Roger Stone is a longtime political operative who has worked for every Republican president since Richard Nixon, and numerous presidential and other candidates as well.  Stone retains great admiration for Ronald Reagan, but now has only disdain for the Bush family.  The Making of the President 2016 recounts what he saw during the Trump campaign, from beginning to end.  The title recalls Theodore White’s books on past campaigns, beginning with The Making of the President 1960 (published in 1961) and continuing on with similar volumes through 1972.  White was a typical liberal journalist, biased in favor of Democrats and against Republicans, but with an eye for telling detail.  People wishing to revisit those campaigns often start with White’s books.

Similarly, Stone reports immediately after a campaign, but his view is the ultimate insider’s.  During Trump’s run for the presidency, I watched YouTube videos of Stone’s frequent appearances on Alex Jones’s Infowars to learn what really was going on with the campaign.  Stone had the scoop not just on Trump, a close friend of his since the 1970’s, but also on what Hillary and the Main Sleaze Media were doing.

One of this book’s strengths is its accounting of the strategic media shift Trump made, which was one of the keys to his victory: Instead of focusing on making appearances on mainstream outlets, Trump courted and emphasized the emerging new media, where he could more effectively promote key campaign themes: controlling our borders; ending NAFTA, the TPP and other bad trade deals; and working for the American people to effect real change.  Thus, Trump gave Jones an interview, allied with and its executive chair, Steve Bannon, now Trump’s chief strategist, and became the “Hemingway of Twitter,” as Trump himself boasted.  All this pushed him above and beyond the distortions of the MSM.  And boy was it necessary.  Although media bias has always been a complaint of conservatives, in five decades I’ve never seen anything like the media’s mendacity during this election.  Some days during the campaign, I counted 14 articles criticizing or condemning Trump on the New York Times website’s front page, and no negative pieces on Hillary.

“Trump’s message, each time I appeared on Alex Jones, reached more people than it ever did on Fox prime time, because Jones’ online army turns in a monstrous following,” Stone writes.  Although he was Trump’s first campaign manager, Stone left in the early stages to concentrate on getting out the Trump message.  That included publishing two books aimed at Trump’s top potential opponents.  The Bush Crime Family: The Inside Story of an American Dynasty proved unnecessary, as Jeb! (as he styled himself in ads) was rejected by primary voters who didn’t want to have anything more to do with the Bushes and their globalism, open borders, endless foreign wars, and economic recessions.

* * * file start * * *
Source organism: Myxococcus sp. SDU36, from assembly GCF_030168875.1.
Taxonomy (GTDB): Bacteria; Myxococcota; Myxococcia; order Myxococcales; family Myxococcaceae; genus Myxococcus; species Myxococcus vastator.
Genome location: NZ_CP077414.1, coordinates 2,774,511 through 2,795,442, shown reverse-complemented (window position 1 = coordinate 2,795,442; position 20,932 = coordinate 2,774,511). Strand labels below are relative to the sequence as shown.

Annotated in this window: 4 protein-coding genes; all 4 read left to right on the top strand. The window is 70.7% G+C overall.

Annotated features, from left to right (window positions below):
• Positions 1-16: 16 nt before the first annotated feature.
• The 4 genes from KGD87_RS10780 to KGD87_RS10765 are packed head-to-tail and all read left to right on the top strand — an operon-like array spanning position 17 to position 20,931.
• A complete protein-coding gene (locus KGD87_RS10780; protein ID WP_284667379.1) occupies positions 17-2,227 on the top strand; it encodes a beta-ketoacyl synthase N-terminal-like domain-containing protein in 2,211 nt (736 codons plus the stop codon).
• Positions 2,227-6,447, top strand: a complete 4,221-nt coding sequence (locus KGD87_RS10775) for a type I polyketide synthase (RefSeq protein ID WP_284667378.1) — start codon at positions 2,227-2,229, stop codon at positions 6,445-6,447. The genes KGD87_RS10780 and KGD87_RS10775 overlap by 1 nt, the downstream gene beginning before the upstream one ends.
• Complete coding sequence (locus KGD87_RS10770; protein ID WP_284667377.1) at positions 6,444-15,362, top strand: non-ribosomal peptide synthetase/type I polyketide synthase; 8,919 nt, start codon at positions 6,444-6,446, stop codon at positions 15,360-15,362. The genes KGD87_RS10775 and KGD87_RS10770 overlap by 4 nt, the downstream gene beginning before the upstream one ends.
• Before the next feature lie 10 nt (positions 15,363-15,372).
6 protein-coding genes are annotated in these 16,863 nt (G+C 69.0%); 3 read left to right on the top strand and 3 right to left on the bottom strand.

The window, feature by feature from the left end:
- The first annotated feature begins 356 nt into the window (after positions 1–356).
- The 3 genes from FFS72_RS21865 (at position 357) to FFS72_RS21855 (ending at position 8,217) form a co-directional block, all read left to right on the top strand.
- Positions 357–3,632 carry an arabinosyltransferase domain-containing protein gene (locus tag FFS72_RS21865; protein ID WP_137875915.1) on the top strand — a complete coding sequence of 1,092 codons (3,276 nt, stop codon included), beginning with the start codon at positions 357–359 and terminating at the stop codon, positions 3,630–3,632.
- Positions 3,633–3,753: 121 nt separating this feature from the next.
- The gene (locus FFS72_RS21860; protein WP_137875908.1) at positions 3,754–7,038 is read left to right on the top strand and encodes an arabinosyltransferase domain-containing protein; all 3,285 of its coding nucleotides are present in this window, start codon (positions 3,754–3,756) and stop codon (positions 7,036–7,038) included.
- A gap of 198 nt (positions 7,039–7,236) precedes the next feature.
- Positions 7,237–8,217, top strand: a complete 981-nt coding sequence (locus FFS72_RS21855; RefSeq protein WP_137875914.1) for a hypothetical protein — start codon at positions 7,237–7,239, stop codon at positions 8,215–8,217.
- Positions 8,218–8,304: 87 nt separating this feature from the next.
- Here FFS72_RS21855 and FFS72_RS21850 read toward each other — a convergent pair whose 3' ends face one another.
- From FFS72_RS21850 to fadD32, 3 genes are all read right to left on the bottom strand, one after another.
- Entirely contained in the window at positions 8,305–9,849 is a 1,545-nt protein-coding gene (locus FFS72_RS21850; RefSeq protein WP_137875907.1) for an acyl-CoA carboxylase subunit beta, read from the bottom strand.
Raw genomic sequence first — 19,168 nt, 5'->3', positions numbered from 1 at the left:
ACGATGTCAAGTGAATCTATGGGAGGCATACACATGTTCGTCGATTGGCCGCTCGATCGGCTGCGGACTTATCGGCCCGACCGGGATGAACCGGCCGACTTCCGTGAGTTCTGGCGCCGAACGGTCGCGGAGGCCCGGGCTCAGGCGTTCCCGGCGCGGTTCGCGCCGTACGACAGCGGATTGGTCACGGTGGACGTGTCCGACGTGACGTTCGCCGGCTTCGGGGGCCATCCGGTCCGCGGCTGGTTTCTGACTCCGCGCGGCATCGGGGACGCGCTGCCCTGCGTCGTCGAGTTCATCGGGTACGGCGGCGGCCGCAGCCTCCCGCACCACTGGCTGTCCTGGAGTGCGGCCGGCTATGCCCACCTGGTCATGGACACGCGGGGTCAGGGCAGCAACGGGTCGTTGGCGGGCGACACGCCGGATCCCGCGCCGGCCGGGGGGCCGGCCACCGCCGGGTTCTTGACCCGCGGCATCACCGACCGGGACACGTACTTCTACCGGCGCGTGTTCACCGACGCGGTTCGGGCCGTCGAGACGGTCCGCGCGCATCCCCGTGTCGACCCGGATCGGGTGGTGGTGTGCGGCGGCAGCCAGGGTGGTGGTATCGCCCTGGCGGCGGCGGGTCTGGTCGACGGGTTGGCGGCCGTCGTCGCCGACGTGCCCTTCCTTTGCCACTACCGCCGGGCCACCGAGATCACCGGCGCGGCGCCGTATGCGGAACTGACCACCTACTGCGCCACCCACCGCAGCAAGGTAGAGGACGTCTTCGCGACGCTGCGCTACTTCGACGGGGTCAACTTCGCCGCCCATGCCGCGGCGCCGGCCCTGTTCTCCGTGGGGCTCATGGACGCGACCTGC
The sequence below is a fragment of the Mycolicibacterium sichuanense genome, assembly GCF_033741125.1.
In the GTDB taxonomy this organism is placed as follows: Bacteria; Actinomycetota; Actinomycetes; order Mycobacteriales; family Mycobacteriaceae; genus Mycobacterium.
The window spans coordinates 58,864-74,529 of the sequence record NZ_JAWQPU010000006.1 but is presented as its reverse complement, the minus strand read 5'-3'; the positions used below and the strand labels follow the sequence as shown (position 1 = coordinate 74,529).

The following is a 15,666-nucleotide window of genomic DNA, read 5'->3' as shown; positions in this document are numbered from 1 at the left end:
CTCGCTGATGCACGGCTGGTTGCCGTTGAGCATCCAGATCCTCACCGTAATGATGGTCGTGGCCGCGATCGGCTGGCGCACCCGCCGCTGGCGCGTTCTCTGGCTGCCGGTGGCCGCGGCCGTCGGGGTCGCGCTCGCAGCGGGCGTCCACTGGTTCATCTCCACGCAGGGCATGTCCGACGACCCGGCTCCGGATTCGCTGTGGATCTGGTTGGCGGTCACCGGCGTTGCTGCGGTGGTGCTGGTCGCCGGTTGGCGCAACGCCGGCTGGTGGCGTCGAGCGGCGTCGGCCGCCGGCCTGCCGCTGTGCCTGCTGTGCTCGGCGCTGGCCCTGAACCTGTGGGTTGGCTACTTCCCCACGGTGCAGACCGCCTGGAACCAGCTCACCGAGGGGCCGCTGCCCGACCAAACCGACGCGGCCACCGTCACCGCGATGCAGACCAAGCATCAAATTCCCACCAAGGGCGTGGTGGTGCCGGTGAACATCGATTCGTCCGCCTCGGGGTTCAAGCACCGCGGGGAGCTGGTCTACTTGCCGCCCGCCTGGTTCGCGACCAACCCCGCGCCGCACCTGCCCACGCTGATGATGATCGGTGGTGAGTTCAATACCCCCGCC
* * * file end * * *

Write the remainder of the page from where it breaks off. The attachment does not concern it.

More crucial was The Clintons’ War on Women, which reminded everyone of ex-President Clinton’s many assaults on women while providing details of how his wife acted as consigliere, intimidating the victims into silence.  In his Making of the President, Stone indicates that the Clinton book “was designed to be the definitive oppo-dump on Bill and Hillary’s crimes and hypocrisy.  Readers were outraged about these revelations, which were suppressed by the media.”

This tactic helped push aside most of the problems Trump had concerning women, while the broader strategy continued throughout the campaign.  As Stone recalls, on October 9, 2016, “Juanita Broaddrick, Paula Jones, Kathleen Willey, and Kathy Shelton held a press conference with Donald Trump before Trump’s second debate with Hillary Clinton at Washington University.  The women sat in the audience at the debate.”  The look on Bill Clinton’s face as he sat in the audience and had to face those who accused him of abuse was unforgettable—a rictus of suppressed rage plotting revenge after Hillary’s anticipated victory.

Can one imagine Jeb!, John Kasich, John McCain, Mitt Romney, or one of the other “Me-too Republicans” going for the jugular—and the victory?  Finally, The GOP had a candidate who wanted to win.

As campaign manager, Stone was succeeded by Cory Lewandowski, whom he brands as “feckless” and who “was eventually canned after his self-aggrandizing ‘sourced’ reports to journalists—all designed to pat himself on the back—finally reached an intolerable high.  Lewandowski simply had no shame.”  Yet Lewandowski’s feisty, guerrilla-campaign style in the early debates and primaries pushed Trump to the front of the Republican pack.